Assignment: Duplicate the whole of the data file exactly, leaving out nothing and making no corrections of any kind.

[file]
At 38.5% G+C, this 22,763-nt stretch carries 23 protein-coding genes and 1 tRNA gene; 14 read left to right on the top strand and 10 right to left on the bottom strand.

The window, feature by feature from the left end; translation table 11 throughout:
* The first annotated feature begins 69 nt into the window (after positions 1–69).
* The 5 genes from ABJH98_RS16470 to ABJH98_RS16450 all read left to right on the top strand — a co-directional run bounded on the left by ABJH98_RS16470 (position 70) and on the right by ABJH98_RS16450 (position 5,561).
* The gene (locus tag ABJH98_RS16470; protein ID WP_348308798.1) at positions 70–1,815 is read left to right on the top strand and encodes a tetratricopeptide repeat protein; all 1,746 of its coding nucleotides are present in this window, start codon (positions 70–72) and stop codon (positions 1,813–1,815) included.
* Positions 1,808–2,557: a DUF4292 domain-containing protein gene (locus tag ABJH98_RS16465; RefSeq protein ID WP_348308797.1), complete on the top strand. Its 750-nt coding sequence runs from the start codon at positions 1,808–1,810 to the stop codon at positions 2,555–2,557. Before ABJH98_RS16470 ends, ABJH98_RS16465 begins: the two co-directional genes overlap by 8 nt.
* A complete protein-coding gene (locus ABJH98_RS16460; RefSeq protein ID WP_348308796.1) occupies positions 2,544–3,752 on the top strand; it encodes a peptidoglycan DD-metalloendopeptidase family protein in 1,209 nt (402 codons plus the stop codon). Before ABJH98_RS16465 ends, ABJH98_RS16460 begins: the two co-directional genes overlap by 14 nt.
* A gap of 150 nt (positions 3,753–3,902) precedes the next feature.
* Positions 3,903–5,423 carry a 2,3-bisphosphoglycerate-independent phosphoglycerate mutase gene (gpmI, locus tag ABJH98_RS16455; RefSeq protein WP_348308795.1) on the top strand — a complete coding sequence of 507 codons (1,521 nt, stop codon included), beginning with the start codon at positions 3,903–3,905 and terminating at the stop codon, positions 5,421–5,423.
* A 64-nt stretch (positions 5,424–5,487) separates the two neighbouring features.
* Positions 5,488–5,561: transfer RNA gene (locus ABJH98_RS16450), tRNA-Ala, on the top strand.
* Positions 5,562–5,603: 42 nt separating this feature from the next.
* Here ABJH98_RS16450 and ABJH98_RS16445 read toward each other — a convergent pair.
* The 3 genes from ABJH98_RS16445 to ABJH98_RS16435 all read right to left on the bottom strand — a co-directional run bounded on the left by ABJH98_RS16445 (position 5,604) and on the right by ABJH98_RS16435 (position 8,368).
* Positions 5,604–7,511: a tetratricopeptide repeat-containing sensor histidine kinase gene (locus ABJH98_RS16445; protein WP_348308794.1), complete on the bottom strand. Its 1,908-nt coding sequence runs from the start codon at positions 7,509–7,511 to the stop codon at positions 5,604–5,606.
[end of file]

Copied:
At 38.5% G+C, this 22,763-nt stretch carries 23 protein-coding genes and 1 tRNA gene; 14 read left to right on the top strand and 10 right to left on the bottom strand.

The window, feature by feature from the left end; translation table 11 throughout:
* The first annotated feature begins 69 nt into the window (after positions 1–69).
* The 5 genes from ABJH98_RS16470 to ABJH98_RS16450 all read left to right on the top strand — a co-directional run bounded on the left by ABJH98_RS16470 (position 70) and on the right by ABJH98_RS16450 (position 5,561).
* The gene (locus tag ABJH98_RS16470; protein ID WP_348308798.1) at positions 70–1,815 is read left to right on the top strand and encodes a tetratricopeptide repeat protein; all 1,746 of its coding nucleotides are present in this window, start codon (positions 70–72) and stop codon (positions 1,813–1,815) included.
* Positions 1,808–2,557: a DUF4292 domain-containing protein gene (locus tag ABJH98_RS16465; RefSeq protein ID WP_348308797.1), complete on the top strand. Its 750-nt coding sequence runs from the start codon at positions 1,808–1,810 to the stop codon at positions 2,555–2,557. Before ABJH98_RS16470 ends, ABJH98_RS16465 begins: the two co-directional genes overlap by 8 nt.
* A complete protein-coding gene (locus ABJH98_RS16460; RefSeq protein ID WP_348308796.1) occupies positions 2,544–3,752 on the top strand; it encodes a peptidoglycan DD-metalloendopeptidase family protein in 1,209 nt (402 codons plus the stop codon). Before ABJH98_RS16465 ends, ABJH98_RS16460 begins: the two co-directional genes overlap by 14 nt.
* A gap of 150 nt (positions 3,753–3,902) precedes the next feature.
* Positions 3,903–5,423 carry a 2,3-bisphosphoglycerate-independent phosphoglycerate mutase gene (gpmI, locus tag ABJH98_RS16455; RefSeq protein WP_348308795.1) on the top strand — a complete coding sequence of 507 codons (1,521 nt, stop codon included), beginning with the start codon at positions 3,903–3,905 and terminating at the stop codon, positions 5,421–5,423.
* A 64-nt stretch (positions 5,424–5,487) separates the two neighbouring features.
* Positions 5,488–5,561: transfer RNA gene (locus ABJH98_RS16450), tRNA-Ala, on the top strand.
* Positions 5,562–5,603: 42 nt separating this feature from the next.
* Here ABJH98_RS16450 and ABJH98_RS16445 read toward each other — a convergent pair.
* The 3 genes from ABJH98_RS16445 to ABJH98_RS16435 all read right to left on the bottom strand — a co-directional run bounded on the left by ABJH98_RS16445 (position 5,604) and on the right by ABJH98_RS16435 (position 8,368).
* Positions 5,604–7,511: a tetratricopeptide repeat-containing sensor histidine kinase gene (locus ABJH98_RS16445; protein WP_348308794.1), complete on the bottom strand. Its 1,908-nt coding sequence runs from the start codon at positions 7,509–7,511 to the stop codon at positions 5,604–5,606.